At Globe Summit, Wu calls for more urgency on climate crisis

Local News

Boston Mayor Michelle Wu, speaking at the annual Boston Globe Summit, said that leaders at all levels of government need to accelerate plans to fight climate change.

Mayor Michelle Wu, left, speaks about climate policy with Boston Globe Washington Bureau Chief Jackie Kucinich during the Globe’s annual summit. Craig F. Walker/Boston Globe

Boston Mayor Michelle Wu called on leaders at all levels of government Thursday to increase their sense of urgency when it comes to solving the problems posed by climate change. 

Wu’s comments came during the third day of the annual Boston Globe Summit, when she sat down for a conversation with the Globe’s Washington, D.C., Bureau Chief Jackie Kucinich. Asked if she felt that her sense of urgency is reflected at the national level, Wu bluntly replied “no,” to chuckles in the audience. 

“I feel desperate and impatient every day seeing the headlines, thinking about the world my kids are going to grow up in, and then coming up against the reality of systems that take a long time to move,” Wu said. “It’s staggering when you think about how much we need to do and how little attention is actually focused on this.”

Wu clarified that this urgency isn’t even reflected in the policies of the city government. But complicating efforts to think about long-term sustainability is the fact that climate change is wreaking havoc on a nearly weekly basis. Emergency preparedness is essential, she said, as her administration balances keeping residents safe in the immediate future and in the decades to come. 

The mayor, who campaigned on a platform of actively addressing climate change, said that she feels frustrated because much of what needs to be done is beyond the limits of Boston’s resources. Wu called for more collaboration with the state government, saying that about 50 percent of Boston’s coast is managed by the state. 

About 30 percent of the city’s emissions come from transportation, while about 70 percent come from buildings, Wu said. Her administration is working to make sure building emissions are accurately reported and tracked so that they can be reduced. 

That will be a decade-long process, Wu said, so city officials are taking steps like eliminating fossil fuels from publicly subsidized housing and launching a pilot program to retrofit smaller buildings. That pilot program, announced Thursday, will give owners selected through a lottery the resources to electrify and decarbonize their homes.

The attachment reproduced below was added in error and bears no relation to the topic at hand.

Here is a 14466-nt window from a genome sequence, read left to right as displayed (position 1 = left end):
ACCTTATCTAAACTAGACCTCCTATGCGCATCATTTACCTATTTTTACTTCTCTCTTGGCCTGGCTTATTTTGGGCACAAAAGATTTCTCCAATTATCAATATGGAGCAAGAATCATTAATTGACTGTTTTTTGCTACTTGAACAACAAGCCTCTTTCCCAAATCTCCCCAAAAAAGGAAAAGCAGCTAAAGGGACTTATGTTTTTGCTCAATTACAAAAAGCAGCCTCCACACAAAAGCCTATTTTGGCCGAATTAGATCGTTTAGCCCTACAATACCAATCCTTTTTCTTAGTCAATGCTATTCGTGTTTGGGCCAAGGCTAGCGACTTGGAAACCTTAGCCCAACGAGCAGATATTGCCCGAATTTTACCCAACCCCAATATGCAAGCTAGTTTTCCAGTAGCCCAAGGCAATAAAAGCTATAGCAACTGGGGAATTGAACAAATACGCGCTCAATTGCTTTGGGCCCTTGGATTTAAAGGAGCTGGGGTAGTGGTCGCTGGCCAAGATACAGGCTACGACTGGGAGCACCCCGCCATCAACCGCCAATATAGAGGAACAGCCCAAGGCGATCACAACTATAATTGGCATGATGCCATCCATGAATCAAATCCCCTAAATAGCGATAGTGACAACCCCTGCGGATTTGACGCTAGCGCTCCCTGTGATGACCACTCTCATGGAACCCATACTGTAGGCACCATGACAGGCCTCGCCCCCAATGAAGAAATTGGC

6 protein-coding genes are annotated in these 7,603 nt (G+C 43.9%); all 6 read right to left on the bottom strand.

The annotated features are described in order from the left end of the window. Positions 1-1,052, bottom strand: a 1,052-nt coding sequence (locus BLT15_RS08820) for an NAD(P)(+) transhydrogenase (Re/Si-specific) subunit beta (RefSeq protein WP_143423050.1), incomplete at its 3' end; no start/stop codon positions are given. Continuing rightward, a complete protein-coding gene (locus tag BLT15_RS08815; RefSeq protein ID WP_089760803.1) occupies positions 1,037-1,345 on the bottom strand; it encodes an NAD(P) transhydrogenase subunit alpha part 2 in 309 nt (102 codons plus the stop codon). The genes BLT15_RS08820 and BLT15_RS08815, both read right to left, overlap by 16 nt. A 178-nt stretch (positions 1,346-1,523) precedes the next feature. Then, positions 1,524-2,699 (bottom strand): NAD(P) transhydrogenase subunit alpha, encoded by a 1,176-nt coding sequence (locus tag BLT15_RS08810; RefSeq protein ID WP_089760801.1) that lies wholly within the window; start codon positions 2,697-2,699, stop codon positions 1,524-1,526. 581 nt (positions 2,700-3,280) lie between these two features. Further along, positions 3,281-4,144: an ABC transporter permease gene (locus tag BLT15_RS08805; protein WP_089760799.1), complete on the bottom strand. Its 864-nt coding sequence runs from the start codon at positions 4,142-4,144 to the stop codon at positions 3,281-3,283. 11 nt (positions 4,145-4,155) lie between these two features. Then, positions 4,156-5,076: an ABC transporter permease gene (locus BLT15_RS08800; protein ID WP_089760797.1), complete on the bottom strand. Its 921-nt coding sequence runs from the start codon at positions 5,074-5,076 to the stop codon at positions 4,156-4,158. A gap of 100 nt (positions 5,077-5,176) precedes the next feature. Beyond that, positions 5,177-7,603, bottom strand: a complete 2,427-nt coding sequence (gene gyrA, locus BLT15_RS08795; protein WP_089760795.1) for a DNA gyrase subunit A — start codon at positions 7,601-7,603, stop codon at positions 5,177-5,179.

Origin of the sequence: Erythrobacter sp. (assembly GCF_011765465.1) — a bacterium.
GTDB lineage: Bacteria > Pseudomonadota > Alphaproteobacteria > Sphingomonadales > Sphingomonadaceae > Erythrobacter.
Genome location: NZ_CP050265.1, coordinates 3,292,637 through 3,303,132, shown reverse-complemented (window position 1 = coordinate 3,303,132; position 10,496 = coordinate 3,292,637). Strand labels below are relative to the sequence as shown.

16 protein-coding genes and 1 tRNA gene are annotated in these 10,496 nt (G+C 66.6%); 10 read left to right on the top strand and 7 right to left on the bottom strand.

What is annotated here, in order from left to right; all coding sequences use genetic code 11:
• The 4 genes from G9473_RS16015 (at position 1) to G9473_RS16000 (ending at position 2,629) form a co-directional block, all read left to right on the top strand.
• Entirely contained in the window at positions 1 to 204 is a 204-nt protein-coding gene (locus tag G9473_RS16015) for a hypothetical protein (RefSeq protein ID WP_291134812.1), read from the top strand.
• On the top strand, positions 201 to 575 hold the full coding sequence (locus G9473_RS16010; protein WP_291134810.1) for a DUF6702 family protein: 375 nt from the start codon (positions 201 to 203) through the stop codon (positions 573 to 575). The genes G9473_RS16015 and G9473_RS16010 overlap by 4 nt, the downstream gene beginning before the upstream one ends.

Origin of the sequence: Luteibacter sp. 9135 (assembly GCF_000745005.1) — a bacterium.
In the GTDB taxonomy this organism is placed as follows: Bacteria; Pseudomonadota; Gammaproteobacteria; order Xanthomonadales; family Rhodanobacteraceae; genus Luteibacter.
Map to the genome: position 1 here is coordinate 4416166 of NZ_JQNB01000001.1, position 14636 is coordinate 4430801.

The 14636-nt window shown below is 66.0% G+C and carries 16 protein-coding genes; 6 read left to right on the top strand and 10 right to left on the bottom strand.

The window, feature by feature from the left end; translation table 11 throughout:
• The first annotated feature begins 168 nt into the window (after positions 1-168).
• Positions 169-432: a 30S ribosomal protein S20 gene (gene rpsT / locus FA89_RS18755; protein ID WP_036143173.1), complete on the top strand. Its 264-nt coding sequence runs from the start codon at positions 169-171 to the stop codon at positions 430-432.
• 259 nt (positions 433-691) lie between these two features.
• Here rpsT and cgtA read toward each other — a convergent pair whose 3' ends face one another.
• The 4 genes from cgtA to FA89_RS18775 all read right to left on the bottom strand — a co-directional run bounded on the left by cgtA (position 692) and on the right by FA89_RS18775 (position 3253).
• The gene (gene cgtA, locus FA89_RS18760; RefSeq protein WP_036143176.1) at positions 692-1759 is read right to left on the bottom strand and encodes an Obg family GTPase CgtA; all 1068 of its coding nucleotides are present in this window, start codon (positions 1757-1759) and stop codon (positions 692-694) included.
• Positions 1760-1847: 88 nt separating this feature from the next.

Committing to addressing climate change is doubly important because it offers new avenues for job growth, Wu said. She highlighted the city’s PowerCorpsBOS program, where young adults are paid to engage in green job training. 

“The big picture is, we are aiming to be a fossil fuel-free city that includes everyone, and that’s going to take working as fast as we can but also ensuring that we’re putting equity in the center,” Wu said. 

She touched on how transportation impacts climate change. This starts with the beleaguered MBTA, where safety concerns and reliability issues have caused commuters to lose faith in the transit system. Wu said she was excited by the recent addition of a city government seat on the T’s Board of Directors. 

“We intend to use it very well,” she said. 

The city has a unique ability to impact the T’s bus system. Although the vehicles are owned and operated by the transit agency, Wu’s administration controls how street space is allocated. Adding things like dedicated bus lanes and properly-timed signals are efforts that go a long way, she said.

Wu teased that the city is building a public dashboard that will combine various types of data to give a real-time look at Boston’s climate change response. This could include data such as MBTA ridership, the number of electric vehicle charging stations installed, and how many residents who are trained in green jobs. 

To round out the conversation, Wu said she hopes her generation of leaders is taking climate change more seriously than their predecessors. This trend is likely to continue, she added, saying that the young people she interacts with are spurred to action even more. 

“My generation, the millennials, were the first for whom it’s not essentially guaranteed that your life outcomes, your economic station in life will be better than your parents,” Wu said. “I think there’s a very strong realization from young people that our lives are on the line, our entire future rests in, collectively, our planet getting its act together in this next very short window.”